Monday, January 12, 2009

The Ecology Park Ponds - an introduction

An annotated map of the Ecology Park Ponds
(see a larger version on Flickr)

Today I'm going to introduce the Ecology Park Ponds. My aim is that the ponds should be the subject of an ongoing series of sketches, drawings and photographs (for a photo-diary) in 2009. This follows on both from my interest in working in a series which I looked at in 2008 and my involvement with the new Watermarks blog.

I posted last Monday about Working in a series - drawing and painting ponds and this is the follow up post which focuses on the ponds which are to be the subject of my series.

None of the places around the Ecology Park Pond appear to have names, but I need names in order to try and locate where things are. So I've drawn a map of the area I'm studying (see above) and given names to all the different areas. I suspect these might change over the course of the year as I see how the area develops through the different seasons.

Above you can see my map of the ponds in the Ecology Park

Where are the ponds?

A frozen Willow Pond from Bull Rush Platform
(8th January 2009)

from the Ecology Centre decking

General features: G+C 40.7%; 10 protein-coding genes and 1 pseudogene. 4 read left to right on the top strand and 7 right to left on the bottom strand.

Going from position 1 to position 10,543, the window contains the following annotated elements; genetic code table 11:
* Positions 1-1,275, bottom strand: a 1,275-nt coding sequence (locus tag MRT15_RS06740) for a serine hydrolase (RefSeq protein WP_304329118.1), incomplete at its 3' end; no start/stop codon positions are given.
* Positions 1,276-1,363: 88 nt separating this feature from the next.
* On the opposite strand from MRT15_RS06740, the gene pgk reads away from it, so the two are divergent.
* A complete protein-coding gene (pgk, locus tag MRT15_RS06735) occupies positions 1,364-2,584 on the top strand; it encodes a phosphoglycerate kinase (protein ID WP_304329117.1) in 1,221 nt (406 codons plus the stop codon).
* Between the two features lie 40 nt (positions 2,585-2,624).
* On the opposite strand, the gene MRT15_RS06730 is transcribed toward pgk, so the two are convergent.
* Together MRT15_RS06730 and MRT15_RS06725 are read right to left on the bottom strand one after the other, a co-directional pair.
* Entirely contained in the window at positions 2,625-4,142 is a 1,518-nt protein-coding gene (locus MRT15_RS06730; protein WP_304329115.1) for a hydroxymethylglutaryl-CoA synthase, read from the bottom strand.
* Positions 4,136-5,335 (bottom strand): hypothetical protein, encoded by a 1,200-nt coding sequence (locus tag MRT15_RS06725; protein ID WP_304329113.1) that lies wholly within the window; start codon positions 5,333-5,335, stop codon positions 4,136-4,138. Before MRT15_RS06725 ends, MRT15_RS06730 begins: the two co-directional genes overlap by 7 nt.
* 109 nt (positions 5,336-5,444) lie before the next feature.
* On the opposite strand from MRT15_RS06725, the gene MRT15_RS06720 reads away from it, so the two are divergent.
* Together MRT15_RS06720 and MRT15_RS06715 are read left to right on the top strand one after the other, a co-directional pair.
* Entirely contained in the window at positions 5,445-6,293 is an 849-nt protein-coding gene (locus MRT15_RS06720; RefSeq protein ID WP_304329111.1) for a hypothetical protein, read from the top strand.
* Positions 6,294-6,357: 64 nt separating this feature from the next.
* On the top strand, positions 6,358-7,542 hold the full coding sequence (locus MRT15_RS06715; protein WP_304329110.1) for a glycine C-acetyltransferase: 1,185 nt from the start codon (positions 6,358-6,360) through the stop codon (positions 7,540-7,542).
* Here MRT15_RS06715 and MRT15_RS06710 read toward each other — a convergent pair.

copyright Katherine Tyrrell

I've marked the location of the Ecology Park on the map below (from the Waterscape.com guide to rivers and canals in East London).

The ponds lie just south of Roman Road and to the west of Grove Road. The Regents Canal and associated tow-path form the western edge of the ponds and the Palm House public house and car park lie just to the south.

If you walk north along the tow-path you reach Victoria Park. The Regents Canal then proceeds west, through Hackney, Islington to Little Venice. If you walk south, the tow-path takes you down to Limehouse Basin and the River Thames. To the east (brown on the map below) is the Main Site of the 2012 Olympics Park.

Extract from the the Map of the Canals and Rivers of the East End and Docklands
annotated to show where the Ecology Park is

What is the Ecology Park
?

This bit is for contemporary art history buffs and those interested in green things and the environment.

Mile End Park: The Ecology Park is part of a Millenium Project development within Mile End Park. The latter is a 75-acre linear park which is 1.25 miles long which has been developed beside the Regents Canal over the course of the last 50 years as a green corridor linking the River Thames to parts of Inner London. South of the Ecology Park is the Arts Park.

North of the Ecology Park is the bit of Mile End Park where Rachel Whiteread's House was located - which won her the Turner Prize. This was a cast of the interior of a house which was to be demolished to help create the park. The cast was revealed when the exterior skin was demolished.

The Ecology Park: The Ecology Park was created using Millenium Funding. Here is an abbreviated extract from the Ecology Strategy for Mile End Park.
The Ecology Park is the focus for ecology and where good practice is demonstrated and explained
Ecology Strategy for Mile End Park
and